At the graduate level, existing programs in the field of philosophical theology can typically be studied as a concentration within more general theology programs that are housed within a university's divinity school or theology department. These programs are available at the master's and Ph.D. level and require that students complete a combination of coursework and independent research. Depending on a student's interests and career goals, these degrees could lead to a number of different careers, which will be highlighted below.
Career Possibilities with a Graduate Degree in Philosophical Theology
|Job Title||Median Salary (2017)*||Job Growth (2016-2026)*|
|Postsecondary Philosophy/Religion Teacher||$69,590||12%|
|Chaplain||$47,100 (for clergy)||8% (for clergy)|
Source: *U.S. Bureau of Labor Statistics
Career Information for Graduates with Philosophical Theology Degrees
Postsecondary Philosophy/Religion Teacher
Students who achieved their Ph.D. in philosophical theology will be eligible for positions as university professors and lecturers at educational institutions around the country, while graduates of master's degree programs may be eligible for some positions at community colleges. In this position, individuals will be responsible for holding classes on various topics related to philosophy and theology, giving lectures, encouraging student discussion, and preparing assignments and examinations in order to grade student performance. Individuals in this role may also work with students as advisors if they share similar research interests and help students accomplish their academic and professional goals.
Some graduates of philosophical theology programs may be interested to become professional writers and authors by producing content within their field of study. There are many types of writing that can be pursued, as some individuals may be interested in writing a biography about a noted philosopher or theologian, while others may want to write original content about some aspect of philosophical theology that interests them in the form of a nonfiction book or online content. In any case, this role will typically involve a great deal of research, working with editors and publishers, and meeting writing deadlines.
Many graduates of philosophical theology programs may feel inclined to pursue positions as priests, pastors, or ministers in various places of worship, like churches. This role involves working with members of the church and instructing them in religious and theological teachings and providing them with emotional and spiritual support. These individuals may also be responsible for preaching and preparing sermons on a regular basis to deliver to the members of the church, as well as performing various other religious ceremonies like baptisms and weddings. Additionally, clergy members may have some administrative duties.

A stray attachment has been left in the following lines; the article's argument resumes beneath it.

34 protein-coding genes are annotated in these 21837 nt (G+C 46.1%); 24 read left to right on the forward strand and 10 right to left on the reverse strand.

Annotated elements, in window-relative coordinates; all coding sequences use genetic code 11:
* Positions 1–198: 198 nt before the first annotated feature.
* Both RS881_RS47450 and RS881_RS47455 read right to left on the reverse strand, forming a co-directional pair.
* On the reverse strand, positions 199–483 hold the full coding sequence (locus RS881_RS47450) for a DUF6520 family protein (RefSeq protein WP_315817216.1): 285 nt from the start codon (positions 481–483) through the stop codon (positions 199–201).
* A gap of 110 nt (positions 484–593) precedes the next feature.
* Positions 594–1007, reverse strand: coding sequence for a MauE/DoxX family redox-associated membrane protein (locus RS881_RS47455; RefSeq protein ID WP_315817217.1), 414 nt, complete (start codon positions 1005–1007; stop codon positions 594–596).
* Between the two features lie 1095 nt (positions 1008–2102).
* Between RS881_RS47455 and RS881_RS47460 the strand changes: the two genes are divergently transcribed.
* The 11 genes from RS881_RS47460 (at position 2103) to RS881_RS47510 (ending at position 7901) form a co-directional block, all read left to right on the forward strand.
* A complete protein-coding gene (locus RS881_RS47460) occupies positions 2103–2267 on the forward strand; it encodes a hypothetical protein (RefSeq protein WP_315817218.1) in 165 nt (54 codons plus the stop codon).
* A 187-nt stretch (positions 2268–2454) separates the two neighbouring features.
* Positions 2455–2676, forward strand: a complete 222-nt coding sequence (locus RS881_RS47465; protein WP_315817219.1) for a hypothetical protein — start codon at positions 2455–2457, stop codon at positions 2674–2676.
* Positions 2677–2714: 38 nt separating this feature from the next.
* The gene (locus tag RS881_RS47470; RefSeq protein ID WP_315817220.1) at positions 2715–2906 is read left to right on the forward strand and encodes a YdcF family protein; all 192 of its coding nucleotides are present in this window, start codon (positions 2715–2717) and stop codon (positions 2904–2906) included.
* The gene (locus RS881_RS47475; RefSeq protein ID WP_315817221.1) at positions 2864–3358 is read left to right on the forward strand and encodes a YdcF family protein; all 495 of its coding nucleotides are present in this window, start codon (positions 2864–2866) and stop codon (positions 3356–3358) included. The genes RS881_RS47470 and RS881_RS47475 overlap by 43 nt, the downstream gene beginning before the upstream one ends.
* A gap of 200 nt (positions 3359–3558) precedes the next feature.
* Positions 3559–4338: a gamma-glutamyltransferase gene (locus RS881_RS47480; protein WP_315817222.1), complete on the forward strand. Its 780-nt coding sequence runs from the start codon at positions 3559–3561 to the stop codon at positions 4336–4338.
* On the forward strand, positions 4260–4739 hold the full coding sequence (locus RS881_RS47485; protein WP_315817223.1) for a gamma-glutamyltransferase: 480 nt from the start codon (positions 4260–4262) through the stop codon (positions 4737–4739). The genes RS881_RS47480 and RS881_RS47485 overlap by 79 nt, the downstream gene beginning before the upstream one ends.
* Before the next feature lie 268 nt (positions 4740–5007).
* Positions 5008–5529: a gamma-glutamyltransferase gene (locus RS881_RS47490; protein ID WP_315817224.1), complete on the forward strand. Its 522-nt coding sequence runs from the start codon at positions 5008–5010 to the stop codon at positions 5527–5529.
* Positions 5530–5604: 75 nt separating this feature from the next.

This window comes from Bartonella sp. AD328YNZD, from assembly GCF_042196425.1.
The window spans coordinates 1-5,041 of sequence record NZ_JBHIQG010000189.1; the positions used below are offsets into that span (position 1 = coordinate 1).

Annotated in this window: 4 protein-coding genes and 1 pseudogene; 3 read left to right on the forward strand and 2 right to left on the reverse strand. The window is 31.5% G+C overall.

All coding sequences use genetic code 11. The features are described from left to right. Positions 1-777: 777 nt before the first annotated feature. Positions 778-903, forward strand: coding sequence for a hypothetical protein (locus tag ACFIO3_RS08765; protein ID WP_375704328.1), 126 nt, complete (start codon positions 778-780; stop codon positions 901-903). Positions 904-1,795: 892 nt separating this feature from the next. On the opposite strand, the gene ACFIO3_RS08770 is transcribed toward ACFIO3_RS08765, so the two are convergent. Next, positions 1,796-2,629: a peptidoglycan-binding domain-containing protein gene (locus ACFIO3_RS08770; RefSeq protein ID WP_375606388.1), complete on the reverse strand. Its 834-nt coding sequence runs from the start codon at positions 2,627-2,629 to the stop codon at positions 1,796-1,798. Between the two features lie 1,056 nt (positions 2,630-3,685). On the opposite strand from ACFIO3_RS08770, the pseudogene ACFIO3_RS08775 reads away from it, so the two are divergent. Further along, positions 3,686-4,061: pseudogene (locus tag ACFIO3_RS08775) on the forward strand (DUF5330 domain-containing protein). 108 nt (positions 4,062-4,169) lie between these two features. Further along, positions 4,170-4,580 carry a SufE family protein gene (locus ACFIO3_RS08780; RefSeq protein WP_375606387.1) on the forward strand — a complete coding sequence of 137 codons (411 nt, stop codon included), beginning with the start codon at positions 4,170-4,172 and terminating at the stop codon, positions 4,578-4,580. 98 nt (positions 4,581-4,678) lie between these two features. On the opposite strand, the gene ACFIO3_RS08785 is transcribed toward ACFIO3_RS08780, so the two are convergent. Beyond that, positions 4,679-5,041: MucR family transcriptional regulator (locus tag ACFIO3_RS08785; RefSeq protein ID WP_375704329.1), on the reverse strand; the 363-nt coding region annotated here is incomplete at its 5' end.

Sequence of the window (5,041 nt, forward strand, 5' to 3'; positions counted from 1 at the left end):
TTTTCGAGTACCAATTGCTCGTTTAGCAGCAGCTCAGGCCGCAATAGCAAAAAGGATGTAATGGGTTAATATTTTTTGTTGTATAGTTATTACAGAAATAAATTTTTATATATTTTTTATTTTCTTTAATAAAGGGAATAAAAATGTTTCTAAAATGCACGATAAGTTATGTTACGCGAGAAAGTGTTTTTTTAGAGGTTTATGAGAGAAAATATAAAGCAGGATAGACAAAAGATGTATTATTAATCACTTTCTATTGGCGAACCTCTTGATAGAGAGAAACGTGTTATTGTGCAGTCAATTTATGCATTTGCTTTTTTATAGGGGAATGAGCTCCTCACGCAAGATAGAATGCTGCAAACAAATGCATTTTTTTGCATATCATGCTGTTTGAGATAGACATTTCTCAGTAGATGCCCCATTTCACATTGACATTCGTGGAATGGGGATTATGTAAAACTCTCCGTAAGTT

Similar to a clergy member, a chaplain also is typically a type of priest, pastor, or minister that works outside a place of worship in a secular setting, like a hospital or prison. It is their job to provide support to individuals in their place of work who may be seeking emotional or spiritual help as they cope with a variety of challenging problems. Often chaplains have some training beyond their religious background in order to be effective in the specific setting in which they work. Graduates of philosophical theology programs may be attracted to this role as it would allow them to help provide some guidance to individuals during their time of need.
Business-minded graduates of philosophical theology programs may be able to work their way into a position as a top executive for a company that shares their values. For example, a top executive at a religiously-affiliated non-profit organization may be responsible for making sure the organization is able to effectively accomplish its goals. There are a number of different types of top executives, as some may be responsible for the day-to-day operations of a company, while others are exclusively focused on the company's financial health.
Graduate programs in philosophical theology prepare students for a number of different careers, depending on their individual interests and goals, in fields within and beyond theology. For example, job opportunities are available in publishing companies, schools, hospitals, churches, and other institutions and organizations.